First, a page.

In response, Fairfax’s main rival, APN, announced it would establish a new national news service to “counter the Fairfax move”, its chief executive Martin Simons said.

“We will have discussions with key NZPA staff and work with New Zealand’s independent publishers to tailor a news service to meet the nation’s content needs.”

The Otago Daily Times already shares content with APN titles such as The New Zealand Herald. This alliance was important to strengthen the company’s South Island bases in Christchurch and Oamaru, Mr Simons said.

Until 2006, New Zealand newspapers shared stories through NZPA, but commercial tension between Fairfax and APN forced NZPA to become an independent news source.

Allied Press managing director Julian Smith said, depending on the review, it was likely Allied Press, which publishes the Otago Daily Times, owns numerous southern community newspapers and has an interest in the Greymouth Star, would join the APN-led service.

The new service would be more like NZPA’s original model of newspapers sharing all content and could lead to an improvement in quality, he said.

I hope he’s right.

The internet gives us access to more news than ever before but unlike NZPA it isn’t always just the news which we can trust to be factual and unbiased.

Without an organisation like NZPA it won’t be all the news either.

UPDATE: Karl du Fresne calls it a seriously retrograde step and says:

Even more worrying is that the existing “black holes” in news coverage will become wider and blacker still. Under the old co-operative model, NZPA had the entire country covered . . .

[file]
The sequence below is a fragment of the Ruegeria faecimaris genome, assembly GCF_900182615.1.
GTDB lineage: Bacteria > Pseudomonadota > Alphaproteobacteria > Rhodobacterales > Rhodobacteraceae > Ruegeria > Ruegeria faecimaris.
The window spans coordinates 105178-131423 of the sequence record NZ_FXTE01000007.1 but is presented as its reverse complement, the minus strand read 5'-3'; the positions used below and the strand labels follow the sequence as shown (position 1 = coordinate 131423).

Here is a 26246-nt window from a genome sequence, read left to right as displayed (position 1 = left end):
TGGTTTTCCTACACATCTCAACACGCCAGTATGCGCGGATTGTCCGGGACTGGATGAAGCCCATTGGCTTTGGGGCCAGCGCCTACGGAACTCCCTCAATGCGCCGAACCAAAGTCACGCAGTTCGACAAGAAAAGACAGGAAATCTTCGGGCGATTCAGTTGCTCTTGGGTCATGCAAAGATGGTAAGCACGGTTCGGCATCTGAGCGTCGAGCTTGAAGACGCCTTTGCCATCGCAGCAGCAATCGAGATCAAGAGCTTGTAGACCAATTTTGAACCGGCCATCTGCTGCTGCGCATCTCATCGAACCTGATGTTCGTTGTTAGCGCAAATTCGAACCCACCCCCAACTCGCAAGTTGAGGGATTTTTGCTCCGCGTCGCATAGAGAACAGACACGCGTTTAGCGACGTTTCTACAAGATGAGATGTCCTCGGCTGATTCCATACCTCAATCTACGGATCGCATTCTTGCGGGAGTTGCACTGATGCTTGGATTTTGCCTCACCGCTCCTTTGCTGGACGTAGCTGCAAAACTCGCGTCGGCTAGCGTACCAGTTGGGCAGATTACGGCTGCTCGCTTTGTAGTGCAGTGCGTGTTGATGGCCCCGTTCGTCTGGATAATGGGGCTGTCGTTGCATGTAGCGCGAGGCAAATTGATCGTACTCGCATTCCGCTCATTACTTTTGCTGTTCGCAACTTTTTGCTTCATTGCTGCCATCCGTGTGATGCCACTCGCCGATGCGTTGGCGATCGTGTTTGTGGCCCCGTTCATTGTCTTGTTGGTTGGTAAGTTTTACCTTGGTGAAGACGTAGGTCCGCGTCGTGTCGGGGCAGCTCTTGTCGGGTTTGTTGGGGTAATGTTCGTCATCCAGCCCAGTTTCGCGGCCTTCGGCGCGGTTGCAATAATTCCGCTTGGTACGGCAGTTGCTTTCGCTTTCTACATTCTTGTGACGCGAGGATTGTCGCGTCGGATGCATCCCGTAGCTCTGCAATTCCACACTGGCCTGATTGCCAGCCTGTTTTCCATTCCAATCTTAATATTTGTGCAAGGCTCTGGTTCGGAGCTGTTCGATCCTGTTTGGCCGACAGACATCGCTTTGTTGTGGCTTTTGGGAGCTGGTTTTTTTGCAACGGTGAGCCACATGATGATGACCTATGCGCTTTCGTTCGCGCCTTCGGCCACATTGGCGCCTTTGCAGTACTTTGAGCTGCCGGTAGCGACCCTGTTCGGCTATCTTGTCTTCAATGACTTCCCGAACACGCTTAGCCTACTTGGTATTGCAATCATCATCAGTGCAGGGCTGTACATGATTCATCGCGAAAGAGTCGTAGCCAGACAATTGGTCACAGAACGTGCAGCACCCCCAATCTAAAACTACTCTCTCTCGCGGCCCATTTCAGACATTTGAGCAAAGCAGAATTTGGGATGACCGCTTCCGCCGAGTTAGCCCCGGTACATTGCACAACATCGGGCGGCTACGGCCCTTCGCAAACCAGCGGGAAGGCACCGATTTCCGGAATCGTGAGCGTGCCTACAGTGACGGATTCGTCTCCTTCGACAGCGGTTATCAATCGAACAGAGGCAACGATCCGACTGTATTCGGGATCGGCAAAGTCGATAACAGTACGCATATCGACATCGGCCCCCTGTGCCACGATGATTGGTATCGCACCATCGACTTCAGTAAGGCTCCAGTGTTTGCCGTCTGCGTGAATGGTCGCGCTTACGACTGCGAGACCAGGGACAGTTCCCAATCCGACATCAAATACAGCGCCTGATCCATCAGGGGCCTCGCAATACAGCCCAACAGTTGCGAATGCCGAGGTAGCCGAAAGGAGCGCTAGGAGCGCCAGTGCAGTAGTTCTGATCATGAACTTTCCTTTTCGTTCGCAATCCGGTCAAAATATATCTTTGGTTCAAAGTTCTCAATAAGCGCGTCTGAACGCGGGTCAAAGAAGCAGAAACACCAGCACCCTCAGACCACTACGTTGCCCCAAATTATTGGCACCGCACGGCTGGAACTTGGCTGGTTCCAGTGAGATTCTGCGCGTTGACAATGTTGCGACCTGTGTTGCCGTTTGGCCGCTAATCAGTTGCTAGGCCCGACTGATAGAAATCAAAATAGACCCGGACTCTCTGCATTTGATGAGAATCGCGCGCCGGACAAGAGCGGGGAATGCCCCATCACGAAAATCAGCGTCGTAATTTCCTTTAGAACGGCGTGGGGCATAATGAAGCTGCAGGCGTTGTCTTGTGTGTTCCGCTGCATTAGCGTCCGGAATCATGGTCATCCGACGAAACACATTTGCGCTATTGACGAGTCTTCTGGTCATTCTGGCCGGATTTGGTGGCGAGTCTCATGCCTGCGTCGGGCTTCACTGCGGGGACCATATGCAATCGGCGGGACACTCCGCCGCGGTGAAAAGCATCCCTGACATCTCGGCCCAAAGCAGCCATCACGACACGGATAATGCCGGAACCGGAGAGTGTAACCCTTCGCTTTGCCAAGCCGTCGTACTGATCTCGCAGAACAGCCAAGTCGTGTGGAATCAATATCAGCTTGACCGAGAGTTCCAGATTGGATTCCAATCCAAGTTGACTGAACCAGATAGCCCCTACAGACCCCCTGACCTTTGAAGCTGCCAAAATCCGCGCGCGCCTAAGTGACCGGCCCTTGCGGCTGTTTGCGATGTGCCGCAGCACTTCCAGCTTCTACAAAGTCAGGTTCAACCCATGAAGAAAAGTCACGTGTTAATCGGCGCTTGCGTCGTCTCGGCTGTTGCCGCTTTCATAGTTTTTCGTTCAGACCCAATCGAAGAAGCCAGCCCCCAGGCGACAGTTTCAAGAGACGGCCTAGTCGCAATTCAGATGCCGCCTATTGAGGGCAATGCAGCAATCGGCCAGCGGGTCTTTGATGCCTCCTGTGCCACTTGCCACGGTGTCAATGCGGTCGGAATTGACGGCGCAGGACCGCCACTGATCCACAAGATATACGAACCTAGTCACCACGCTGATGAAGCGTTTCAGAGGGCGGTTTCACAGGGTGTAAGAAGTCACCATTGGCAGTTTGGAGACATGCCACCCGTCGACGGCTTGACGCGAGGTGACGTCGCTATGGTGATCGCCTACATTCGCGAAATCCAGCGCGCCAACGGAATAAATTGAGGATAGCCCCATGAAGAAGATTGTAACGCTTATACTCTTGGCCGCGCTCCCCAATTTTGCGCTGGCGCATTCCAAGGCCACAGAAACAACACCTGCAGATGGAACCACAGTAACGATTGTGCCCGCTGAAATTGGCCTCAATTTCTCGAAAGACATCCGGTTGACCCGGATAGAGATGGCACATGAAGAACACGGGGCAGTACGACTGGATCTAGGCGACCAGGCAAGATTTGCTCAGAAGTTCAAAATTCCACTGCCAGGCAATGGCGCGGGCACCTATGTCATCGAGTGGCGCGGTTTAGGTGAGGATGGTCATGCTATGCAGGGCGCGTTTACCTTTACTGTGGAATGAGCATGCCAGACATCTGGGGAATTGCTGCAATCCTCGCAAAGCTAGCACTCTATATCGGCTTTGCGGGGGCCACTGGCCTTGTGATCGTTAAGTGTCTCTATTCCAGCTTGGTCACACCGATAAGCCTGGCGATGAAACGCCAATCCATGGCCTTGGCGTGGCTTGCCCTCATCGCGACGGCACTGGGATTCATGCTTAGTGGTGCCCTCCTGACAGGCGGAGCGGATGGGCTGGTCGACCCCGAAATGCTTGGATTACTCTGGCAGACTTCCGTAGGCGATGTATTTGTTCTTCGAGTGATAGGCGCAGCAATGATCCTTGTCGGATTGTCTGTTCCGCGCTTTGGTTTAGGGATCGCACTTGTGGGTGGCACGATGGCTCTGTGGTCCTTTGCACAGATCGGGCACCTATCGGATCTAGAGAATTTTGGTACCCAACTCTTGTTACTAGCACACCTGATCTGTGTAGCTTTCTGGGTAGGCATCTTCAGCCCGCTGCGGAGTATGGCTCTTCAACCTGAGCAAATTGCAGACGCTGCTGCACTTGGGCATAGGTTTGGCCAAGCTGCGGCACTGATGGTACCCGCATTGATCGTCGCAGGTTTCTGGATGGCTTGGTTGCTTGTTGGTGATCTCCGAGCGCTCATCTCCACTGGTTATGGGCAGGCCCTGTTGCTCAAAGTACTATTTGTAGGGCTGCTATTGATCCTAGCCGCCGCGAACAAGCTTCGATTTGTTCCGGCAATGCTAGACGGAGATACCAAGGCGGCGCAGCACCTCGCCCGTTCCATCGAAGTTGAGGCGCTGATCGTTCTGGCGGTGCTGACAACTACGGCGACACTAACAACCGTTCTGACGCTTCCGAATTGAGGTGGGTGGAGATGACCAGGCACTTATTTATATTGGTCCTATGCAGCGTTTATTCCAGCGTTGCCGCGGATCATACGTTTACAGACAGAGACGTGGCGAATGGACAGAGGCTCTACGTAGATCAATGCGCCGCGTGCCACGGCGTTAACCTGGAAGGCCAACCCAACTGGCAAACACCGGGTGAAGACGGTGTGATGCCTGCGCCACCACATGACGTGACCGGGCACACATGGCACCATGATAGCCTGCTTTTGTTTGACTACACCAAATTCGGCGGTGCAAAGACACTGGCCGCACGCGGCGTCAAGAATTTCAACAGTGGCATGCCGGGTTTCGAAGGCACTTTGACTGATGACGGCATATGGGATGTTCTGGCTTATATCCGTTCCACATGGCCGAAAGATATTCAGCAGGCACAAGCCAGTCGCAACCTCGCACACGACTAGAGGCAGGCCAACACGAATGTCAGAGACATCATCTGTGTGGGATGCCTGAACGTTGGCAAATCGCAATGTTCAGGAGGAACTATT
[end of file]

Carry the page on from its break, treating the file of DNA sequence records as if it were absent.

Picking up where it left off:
The net result is that New Zealanders will know less about themselves. Parts of the country that have already faded from view since 2005 because of attenuated news coverage may become damned-near invisible, other than when a catastrophe occurs (as at Pike River).

Try as I might, I can’t see this as anything other than a seriously retrograde step. If the creation of NZPA in 1880 helped bind the country together, then its demise is likely to have the reverse effect. . .

Already sparse national coverage of provincial and rural news will become sparser.

The media is one of the bridges over the urban-rural divide and the death of NZPA will tear up several of its planks.


Otago business pioneers in Hall of Fame

17/07/2008

Two Otago business pioneers were inducted into the Business Hall of Fame last night.

Sir George Fenwick (1847 – 1929) and Shariffe Coory (1866 – 1950) were given posthumus awards.

Previously, the hall of fame had only a virtual presence, but yesterday its new home on a 12m wall at the Owen G Glenn building at the University of Auckland was officially unveiled, followed by a gala dinner hosted by Governor-General Anand Satyanand.

The Coorys were among the first Lebanese to emigrate to Australia where they employed 1500 people in their wholesale and manufacturing business before selling and moving to Dunedin in 1892.

One of Mrs Coory’s great gransons, Malcolm Farry said that she she worked hard to break down barriers and did philanthropic work with the Lebanese community. She set up a workshop where Lebanese women made shirts and aprons for hawkers to sell; and also invested in property.

One of her greatest gifts was passing on her belief in entrepreneurship and “she had a significant influence on her grandchildren”, he said.

Her success is even more notable given that female entrepreneurship was even more of an achievement in her day.

Sir George came to Otago with his family in 1856 and took up a printing apprenticeship with The Otago Witness when he was 12. He later joined the Otago Daily Times and eventually owned both papers.

He edited the ODT from 1890-1909.co-founded the New Zealand Press Association in 1878; founded the Otago SPCA in 1882, the first in the country and was knighted in 1919.

The Hall of Fame, which is sponsored by Fairfax Media,  is a good way to recognise business success which doesn’t usually get the same recognition as sporting and artistic achievements.